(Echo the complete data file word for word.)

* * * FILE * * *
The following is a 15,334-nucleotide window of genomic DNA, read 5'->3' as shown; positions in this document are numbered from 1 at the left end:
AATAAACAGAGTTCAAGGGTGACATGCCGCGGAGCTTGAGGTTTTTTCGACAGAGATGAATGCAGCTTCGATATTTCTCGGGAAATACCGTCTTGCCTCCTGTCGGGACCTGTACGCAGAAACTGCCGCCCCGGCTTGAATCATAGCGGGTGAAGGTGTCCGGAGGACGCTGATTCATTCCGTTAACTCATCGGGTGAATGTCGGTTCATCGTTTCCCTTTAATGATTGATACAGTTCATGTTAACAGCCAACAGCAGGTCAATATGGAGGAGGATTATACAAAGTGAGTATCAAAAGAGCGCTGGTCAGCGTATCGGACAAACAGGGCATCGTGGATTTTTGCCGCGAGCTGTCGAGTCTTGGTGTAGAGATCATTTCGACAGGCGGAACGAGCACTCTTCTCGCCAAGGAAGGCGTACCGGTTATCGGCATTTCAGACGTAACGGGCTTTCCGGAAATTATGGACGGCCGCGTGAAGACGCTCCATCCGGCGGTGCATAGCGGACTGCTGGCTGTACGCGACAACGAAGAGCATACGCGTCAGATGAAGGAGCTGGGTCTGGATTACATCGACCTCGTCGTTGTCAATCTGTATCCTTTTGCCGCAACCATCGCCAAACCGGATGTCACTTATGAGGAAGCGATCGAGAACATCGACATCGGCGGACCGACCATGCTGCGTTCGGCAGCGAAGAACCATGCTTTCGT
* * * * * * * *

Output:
The following is a 15,334-nucleotide window of genomic DNA, read 5'->3' as shown; positions in this document are numbered from 1 at the left end:
AATAAACAGAGTTCAAGGGTGACATGCCGCGGAGCTTGAGGTTTTTTCGACAGAGATGAATGCAGCTTCGATATTTCTCGGGAAATACCGTCTTGCCTCCTGTCGGGACCTGTACGCAGAAACTGCCGCCCCGGCTTGAATCATAGCGGGTGAAGGTGTCCGGAGGACGCTGATTCATTCCGTTAACTCATCGGGTGAATGTCGGTTCATCGTTTCCCTTTAATGATTGATACAGTTCATGTTAACAGCCAACAGCAGGTCAATATGGAGGAGGATTATACAAAGTGAGTATCAAAAGAGCGCTGGTCAGCGTATCGGACAAACAGGGCATCGTGGATTTTTGCCGCGAGCTGTCGAGTCTTGGTGTAGAGATCATTTCGACAGGCGGAACGAGCACTCTTCTCGCCAAGGAAGGCGTACCGGTTATCGGCATTTCAGACGTAACGGGCTTTCCGGAAATTATGGACGGCCGCGTGAAGACGCTCCATCCGGCGGTGCATAGCGGACTGCTGGCTGTACGCGACAACGAAGAGCATACGCGTCAGATGAAGGAGCTGGGTCTGGATTACATCGACCTCGTCGTTGTCAATCTGTATCCTTTTGCCGCAACCATCGCCAAACCGGATGTCACTTATGAGGAAGCGATCGAGAACATCGACATCGGCGGACCGACCATGCTGCGTTCGGCAGCGAAGAACCATGCTTTCGT